Everest

I followed recommendations and made a special journey to see this on the biggest screen I could – which meant IMAX 3D.Technically amazing; I can’t even begin to imagine how most of this was filmed. As a feat of film-making, it is beyond anything I’ve seen this year.

And yet I failed to be drawn in to any of the stories being told. Perhaps because there were so many individuals involved that I couldn’t get to know any of them well enough. Perhaps because, once they were all suited up, I couldn’t tell who was who.

True, it was heartbreaking to see how people lost their fight with the mountain and the elements, and I was not un-moved watching this. But this was because of the knowledge that it was actual people who died (and continue to do so), not specifically those characters whose story this was, as I didn’t feel invested in their particular story any more than anyone else’s.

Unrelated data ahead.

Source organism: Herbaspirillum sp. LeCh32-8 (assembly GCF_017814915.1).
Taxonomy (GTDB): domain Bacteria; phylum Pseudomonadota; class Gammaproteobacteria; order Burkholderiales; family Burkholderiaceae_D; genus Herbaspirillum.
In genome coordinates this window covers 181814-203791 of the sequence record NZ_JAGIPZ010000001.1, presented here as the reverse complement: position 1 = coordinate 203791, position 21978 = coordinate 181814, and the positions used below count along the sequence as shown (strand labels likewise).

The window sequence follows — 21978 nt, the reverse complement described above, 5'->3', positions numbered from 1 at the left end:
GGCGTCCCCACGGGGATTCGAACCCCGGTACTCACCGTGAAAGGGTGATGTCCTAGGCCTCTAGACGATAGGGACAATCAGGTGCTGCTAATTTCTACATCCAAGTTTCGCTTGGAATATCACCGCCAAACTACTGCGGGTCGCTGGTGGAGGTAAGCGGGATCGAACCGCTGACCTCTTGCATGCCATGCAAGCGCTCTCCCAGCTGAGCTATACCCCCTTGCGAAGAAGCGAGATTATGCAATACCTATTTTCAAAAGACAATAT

Legend

If you’re looking for a gritty, dirty tale of the exploits of two out and out criminals from the east end of London, then this isn’t it.

The clue is in the title; the story of the Kray twins is the stuff of legend (at least in the UK – I wonder if their story is as known in the US or elsewhere) and the film almost glamourises the pair, giving us a (yes, violent but also) glamorous presentation of the shenanigans of these two brothers.

That’s not a bad thing, if you’re looking to be entertained. For this is entertaining, if not truthful. Don’t dig too deep, and you’ll have fun with it – and a few laughs too.

Tom Hardy in dual roles is more than twice as good as two separate actors. He’s a safe pair of hands for the charming business-man side of the duo Reggie. He’s also good as the paranoid schizophrenic Ronnie, who is a much more interesting character but whose surface is barely scratched. With Reggie, there’s not too much to understand but Ronnie, well he’s something else entirely. Hardy is fabulous.

The biggest problem is the voice-over. Annoying at the start, it ends up being a total mis-step which undermines any perspective it was meant to represent.

Glamour not grit.